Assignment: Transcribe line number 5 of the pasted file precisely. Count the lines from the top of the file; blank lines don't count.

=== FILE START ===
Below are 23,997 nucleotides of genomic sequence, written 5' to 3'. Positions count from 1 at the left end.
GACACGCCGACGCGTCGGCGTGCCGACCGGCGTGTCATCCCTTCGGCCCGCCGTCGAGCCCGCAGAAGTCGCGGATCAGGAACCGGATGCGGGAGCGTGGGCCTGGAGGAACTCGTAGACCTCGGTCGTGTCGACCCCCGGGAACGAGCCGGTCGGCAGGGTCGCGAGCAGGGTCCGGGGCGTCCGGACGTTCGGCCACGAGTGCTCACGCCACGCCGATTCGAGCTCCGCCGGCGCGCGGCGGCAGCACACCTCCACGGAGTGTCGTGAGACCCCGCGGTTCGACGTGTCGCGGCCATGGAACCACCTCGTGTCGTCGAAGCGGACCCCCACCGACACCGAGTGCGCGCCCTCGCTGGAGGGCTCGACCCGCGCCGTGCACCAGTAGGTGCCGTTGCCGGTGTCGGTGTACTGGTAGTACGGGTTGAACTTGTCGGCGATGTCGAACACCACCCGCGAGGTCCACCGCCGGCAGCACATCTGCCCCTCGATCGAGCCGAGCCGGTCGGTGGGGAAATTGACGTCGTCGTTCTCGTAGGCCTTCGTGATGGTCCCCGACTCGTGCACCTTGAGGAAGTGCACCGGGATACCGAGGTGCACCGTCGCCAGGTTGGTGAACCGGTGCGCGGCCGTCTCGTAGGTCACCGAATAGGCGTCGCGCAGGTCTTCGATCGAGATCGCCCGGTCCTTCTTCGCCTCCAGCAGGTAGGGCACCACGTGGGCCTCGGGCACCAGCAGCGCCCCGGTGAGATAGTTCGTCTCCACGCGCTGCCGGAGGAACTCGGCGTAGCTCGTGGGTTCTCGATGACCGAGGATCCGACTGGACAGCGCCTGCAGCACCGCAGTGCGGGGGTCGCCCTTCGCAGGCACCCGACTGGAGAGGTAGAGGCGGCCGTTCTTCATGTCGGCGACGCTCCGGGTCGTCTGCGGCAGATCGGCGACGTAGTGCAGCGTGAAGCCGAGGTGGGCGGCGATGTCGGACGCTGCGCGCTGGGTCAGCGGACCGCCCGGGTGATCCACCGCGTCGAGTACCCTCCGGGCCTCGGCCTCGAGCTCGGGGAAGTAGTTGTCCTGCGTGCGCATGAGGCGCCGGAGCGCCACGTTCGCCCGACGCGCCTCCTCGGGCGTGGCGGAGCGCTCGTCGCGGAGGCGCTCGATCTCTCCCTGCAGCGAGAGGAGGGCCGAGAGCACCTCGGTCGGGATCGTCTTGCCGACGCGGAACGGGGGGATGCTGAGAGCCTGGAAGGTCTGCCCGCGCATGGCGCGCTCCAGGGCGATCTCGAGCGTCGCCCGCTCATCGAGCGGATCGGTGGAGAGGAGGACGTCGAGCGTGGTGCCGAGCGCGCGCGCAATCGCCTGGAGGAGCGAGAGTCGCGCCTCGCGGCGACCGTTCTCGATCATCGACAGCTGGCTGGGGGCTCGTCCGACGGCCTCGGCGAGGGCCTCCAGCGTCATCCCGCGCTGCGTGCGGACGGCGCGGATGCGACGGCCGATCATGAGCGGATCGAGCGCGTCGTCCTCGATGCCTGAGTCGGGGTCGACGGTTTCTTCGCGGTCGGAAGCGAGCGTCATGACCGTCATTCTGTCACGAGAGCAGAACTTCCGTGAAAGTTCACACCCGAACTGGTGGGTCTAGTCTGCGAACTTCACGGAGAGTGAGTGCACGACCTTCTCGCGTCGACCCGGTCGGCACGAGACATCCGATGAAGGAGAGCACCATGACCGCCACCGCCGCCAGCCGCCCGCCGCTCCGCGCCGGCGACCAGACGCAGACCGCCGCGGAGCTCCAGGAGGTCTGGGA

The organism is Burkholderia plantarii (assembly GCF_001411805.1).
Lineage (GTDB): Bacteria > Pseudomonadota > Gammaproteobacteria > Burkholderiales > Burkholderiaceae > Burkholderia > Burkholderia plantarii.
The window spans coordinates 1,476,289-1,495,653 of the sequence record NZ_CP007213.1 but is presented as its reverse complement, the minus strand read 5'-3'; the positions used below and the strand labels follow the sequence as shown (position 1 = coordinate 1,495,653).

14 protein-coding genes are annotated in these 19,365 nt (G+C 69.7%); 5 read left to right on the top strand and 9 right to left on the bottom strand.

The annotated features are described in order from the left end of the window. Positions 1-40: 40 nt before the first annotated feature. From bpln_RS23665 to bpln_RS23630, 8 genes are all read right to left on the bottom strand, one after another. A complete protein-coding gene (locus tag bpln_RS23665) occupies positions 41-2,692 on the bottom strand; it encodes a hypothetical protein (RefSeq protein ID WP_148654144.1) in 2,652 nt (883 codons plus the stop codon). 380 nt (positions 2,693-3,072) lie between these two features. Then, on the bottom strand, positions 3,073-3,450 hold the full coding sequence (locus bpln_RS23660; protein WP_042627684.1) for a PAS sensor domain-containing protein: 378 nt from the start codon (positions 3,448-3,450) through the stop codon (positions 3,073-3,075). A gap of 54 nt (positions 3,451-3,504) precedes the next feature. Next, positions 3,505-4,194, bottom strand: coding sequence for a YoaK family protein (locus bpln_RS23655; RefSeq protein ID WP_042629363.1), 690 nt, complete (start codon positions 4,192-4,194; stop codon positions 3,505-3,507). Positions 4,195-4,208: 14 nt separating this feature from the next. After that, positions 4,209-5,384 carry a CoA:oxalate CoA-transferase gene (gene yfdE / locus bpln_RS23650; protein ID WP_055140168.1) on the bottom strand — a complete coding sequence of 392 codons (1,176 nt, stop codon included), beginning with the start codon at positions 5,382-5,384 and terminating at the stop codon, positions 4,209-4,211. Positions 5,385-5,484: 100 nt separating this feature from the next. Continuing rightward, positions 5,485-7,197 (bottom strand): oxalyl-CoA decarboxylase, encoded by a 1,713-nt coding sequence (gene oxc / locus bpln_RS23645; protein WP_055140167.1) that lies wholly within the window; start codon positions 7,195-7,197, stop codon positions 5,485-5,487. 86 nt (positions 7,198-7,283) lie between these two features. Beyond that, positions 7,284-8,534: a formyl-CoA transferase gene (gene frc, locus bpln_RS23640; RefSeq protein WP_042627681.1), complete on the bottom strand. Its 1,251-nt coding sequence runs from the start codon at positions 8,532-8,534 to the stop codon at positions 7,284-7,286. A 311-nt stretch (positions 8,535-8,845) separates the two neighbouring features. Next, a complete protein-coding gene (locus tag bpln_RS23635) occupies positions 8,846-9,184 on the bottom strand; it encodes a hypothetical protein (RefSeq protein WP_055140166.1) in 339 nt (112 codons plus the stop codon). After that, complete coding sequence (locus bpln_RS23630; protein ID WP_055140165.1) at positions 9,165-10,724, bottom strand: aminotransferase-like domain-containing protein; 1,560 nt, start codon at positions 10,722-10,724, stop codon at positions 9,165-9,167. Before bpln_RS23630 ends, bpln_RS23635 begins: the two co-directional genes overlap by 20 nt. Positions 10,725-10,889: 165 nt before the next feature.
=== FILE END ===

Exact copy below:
The window spans coordinates 1,476,289-1,495,653 of the sequence record NZ_CP007213.1 but is presented as its reverse complement, the minus strand read 5'-3'; the positions used below and the strand labels follow the sequence as shown (position 1 = coordinate 1,495,653).